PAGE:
You are surrounded by products that came about thanks to systems engineering. The car you drove to work in, the road system that car drove on, the telecommunication network you use to check your emails, are all examples of complex systems. Systems engineers are involved in complex products both small, such as your smartphone, to enormous, such as the air transportation system.
Where would the world be without industrial and systems engineering?
Without systems engineering the world’s progress would be impeded. Systems engineering facilitates the communication between different disciplines and enables and improves interactions between different components of a large system. Without the approaches of systems engineering, the ability to design useful complex systems would be extremely difficult. It is because of systems engineering that we reached the moon, that we can travel across oceans,that we can communicate to the far reaches of the globe in milliseconds. Without systems engineering our world would indeed look different.
What advice would you give to students wanting to pursue industrial and systems engineering?
Systems engineering is unlike any other engineering discipline. It is a melting pot of individuals from all disciplines coming together to understand how to create these complex, multidiscipline systems. A systems engineer needs to be ready to learn, to embrace the non-traditional, to think in ways that contradict their previous education. Here at UAH we have some of the nation’s best system minds, both in faculty and in the student population, pushing the discipline forward to uncharted territories. The field is quickly growing and offers many opportunities to both the young and the experienced engineers.
Name: Yu Lei, Ph.D.
Department: Chemical and materials engineering
Title: Assistant professor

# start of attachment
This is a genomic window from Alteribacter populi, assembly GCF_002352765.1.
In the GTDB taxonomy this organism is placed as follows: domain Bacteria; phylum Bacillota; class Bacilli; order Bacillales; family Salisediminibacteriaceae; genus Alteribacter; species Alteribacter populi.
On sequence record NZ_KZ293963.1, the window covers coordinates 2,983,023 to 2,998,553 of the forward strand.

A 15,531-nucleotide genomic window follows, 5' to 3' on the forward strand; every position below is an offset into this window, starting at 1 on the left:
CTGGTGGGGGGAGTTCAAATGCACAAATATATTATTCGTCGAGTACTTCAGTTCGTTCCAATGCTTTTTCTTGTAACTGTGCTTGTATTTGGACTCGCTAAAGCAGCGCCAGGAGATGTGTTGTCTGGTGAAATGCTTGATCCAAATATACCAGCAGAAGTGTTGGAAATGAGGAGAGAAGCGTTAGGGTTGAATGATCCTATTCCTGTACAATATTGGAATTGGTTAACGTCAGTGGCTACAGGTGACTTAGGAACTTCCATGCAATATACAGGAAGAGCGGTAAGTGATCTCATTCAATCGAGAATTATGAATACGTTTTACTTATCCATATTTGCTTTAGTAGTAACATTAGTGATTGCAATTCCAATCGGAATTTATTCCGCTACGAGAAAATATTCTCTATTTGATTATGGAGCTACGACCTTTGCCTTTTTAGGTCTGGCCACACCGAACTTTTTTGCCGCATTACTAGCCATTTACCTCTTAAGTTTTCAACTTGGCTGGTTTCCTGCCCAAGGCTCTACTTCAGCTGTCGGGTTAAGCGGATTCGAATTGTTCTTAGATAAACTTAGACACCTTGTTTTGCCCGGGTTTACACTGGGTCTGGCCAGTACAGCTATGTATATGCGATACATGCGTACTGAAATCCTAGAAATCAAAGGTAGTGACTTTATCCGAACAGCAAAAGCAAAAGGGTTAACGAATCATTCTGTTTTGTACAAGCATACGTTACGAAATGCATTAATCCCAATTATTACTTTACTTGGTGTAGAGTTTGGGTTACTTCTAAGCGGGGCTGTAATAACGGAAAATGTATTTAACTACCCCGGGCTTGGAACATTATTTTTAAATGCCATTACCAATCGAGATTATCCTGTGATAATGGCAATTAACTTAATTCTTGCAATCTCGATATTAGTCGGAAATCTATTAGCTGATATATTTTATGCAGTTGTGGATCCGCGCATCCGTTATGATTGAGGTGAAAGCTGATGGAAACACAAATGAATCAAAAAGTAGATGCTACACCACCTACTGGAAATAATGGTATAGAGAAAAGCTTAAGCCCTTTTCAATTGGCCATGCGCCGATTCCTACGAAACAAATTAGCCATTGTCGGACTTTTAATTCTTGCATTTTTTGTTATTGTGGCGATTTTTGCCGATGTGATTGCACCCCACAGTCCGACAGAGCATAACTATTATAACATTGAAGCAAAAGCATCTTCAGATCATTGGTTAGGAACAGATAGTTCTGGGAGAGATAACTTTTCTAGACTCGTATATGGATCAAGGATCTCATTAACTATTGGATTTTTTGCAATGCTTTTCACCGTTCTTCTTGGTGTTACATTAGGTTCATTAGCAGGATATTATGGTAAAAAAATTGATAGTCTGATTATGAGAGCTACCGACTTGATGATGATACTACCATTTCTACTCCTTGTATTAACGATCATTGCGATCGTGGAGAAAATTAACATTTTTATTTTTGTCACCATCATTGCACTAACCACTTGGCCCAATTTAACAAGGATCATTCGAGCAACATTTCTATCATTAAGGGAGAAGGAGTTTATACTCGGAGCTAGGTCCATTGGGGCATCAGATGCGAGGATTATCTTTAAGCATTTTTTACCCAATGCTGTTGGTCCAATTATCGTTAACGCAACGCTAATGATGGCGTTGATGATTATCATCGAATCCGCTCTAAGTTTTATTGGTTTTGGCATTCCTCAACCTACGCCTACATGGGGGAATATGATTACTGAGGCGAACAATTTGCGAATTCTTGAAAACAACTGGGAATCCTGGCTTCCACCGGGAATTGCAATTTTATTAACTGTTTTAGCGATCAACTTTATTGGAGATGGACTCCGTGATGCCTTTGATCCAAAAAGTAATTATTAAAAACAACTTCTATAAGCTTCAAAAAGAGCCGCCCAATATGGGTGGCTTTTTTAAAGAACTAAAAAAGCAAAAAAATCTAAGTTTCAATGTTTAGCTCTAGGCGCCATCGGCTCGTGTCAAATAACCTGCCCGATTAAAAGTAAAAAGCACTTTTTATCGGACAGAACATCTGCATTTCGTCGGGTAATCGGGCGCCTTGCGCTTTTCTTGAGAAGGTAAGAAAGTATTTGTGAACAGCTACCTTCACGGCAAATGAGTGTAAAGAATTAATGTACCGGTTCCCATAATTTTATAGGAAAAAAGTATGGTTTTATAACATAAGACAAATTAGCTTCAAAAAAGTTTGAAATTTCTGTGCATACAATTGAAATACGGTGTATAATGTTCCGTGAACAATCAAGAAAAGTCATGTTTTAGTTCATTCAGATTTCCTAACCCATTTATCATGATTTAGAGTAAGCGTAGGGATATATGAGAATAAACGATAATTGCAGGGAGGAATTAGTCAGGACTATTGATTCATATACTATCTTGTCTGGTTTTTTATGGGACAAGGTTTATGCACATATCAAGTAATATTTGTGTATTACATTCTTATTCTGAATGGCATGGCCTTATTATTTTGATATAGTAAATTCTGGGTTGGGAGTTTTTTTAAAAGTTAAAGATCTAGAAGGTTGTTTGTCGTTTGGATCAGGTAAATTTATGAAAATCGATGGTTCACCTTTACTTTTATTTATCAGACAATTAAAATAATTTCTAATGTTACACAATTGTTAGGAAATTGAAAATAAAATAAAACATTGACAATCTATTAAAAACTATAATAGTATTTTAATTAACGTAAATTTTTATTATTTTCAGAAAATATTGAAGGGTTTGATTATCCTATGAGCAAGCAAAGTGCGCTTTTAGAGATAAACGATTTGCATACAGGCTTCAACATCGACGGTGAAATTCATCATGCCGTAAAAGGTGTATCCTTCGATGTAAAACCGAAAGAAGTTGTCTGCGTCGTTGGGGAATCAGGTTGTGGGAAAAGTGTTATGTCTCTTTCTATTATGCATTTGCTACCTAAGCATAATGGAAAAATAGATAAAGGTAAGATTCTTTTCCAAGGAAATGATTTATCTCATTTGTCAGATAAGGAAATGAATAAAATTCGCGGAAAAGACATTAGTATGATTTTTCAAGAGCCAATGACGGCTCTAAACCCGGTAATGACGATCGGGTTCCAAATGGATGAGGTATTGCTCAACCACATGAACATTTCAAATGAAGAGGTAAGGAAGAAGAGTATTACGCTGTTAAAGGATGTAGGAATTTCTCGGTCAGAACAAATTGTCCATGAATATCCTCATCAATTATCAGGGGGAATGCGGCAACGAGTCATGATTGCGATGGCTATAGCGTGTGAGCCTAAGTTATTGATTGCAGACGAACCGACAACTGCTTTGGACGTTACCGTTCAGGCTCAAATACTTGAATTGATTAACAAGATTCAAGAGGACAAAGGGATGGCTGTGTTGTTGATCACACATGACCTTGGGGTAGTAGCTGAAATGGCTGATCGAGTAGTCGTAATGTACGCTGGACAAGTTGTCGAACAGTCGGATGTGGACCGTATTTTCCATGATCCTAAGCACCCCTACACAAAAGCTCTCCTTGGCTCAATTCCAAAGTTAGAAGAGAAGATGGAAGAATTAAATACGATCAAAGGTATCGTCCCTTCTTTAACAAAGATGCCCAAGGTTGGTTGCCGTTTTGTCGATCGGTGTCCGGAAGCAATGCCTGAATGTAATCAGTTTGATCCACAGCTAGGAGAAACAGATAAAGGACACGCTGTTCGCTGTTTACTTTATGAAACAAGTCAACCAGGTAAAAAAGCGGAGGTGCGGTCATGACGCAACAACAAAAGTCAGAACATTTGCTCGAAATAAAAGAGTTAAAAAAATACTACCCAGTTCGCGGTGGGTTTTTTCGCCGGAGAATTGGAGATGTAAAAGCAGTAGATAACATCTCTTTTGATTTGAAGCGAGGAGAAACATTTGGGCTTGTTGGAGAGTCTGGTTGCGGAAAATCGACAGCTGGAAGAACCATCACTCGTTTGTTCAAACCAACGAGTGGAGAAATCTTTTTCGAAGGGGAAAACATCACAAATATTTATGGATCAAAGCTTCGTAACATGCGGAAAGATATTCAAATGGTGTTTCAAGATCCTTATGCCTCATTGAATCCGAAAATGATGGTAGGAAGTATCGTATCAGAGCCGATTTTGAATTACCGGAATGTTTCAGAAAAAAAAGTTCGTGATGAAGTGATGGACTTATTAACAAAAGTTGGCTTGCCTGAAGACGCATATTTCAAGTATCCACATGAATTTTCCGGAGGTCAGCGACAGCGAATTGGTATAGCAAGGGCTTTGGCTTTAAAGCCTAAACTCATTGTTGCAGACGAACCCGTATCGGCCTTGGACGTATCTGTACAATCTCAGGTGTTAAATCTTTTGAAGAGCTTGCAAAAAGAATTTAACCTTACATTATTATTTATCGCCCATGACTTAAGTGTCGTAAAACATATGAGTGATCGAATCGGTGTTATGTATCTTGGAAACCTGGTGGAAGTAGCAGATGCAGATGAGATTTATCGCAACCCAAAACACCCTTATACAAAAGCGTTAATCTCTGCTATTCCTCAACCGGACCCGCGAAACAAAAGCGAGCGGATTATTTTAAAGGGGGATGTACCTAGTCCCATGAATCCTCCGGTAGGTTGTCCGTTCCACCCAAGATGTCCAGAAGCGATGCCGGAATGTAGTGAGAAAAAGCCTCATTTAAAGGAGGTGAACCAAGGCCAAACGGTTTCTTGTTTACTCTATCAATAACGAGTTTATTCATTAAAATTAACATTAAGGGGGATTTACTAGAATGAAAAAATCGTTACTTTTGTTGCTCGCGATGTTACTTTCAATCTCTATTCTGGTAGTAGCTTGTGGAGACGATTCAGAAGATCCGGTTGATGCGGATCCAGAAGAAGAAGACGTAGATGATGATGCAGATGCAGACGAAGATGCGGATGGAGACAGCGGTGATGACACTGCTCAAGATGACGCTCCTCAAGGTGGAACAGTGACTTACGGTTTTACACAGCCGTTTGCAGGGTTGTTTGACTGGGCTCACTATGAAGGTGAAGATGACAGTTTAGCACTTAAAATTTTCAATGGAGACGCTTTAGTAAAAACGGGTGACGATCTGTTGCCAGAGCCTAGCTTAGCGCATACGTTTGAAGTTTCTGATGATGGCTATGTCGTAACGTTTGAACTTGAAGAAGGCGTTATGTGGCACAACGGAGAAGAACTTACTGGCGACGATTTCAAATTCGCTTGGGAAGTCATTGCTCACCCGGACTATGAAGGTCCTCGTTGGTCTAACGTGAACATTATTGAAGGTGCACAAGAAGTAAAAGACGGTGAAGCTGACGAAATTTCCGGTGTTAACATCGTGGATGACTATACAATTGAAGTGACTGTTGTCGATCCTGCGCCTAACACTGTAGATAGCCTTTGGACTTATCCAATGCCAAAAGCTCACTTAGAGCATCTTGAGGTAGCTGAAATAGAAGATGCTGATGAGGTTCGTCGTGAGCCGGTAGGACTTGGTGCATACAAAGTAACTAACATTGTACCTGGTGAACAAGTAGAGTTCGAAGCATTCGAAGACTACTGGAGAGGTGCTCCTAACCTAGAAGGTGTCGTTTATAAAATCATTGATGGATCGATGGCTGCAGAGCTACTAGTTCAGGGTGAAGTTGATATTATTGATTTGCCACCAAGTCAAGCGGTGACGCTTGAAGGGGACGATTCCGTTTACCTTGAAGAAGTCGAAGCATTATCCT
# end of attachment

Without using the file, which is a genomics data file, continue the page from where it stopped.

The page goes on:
How would you describe chemical and materials engineering in layman’s terms?
Chemical engineering is the study and practice of translating lab-scale chemical processes into industrial-scale, commercial production of valuable products. These transformations are the centerpieces of the chemical, petroleum, pharmaceutical, electronic and environmental industries.
How does chemical and materials engineering impact the average person’s daily life?
Chemical engineering is making impacts on a wide range of aspects in the society including food, clean water, energy, health and the environment.
What are some of the more well-known products and developments that have come about as a result of chemical and materials engineering?
Too many – just to give a few samples here: synthetic fibers that make clothes more comfortable and waterproof; bio-compatible materials for implants; efficient and affordable medicines; catalytic converters that remove toxic chemicals and soots from the vehicle and power plant exhausts.
Where would the world be without chemical and materials engineering?
Some of my students joked the “Stone Age!” Well, it is fair to say, without the contributions from chemical engineering, most of the products we know about, from dishwasher detergent to plastics to lubricants to fertilizers to medicines, would not meet our daily needs.
What advice would you give to students wanting to pursue chemical and materials engineering?
A well-trained chemical engineer has technical knowledge of math, chemistry, physics, biology, engineering and knows about economics, management, safety and environment. It can easily be one of the hardest majors. For the same reason, chemical engineers have many exciting career opportunities. If you have the passion and desire to improve the human condition and to create new and exciting products, then chemical engineering is for you.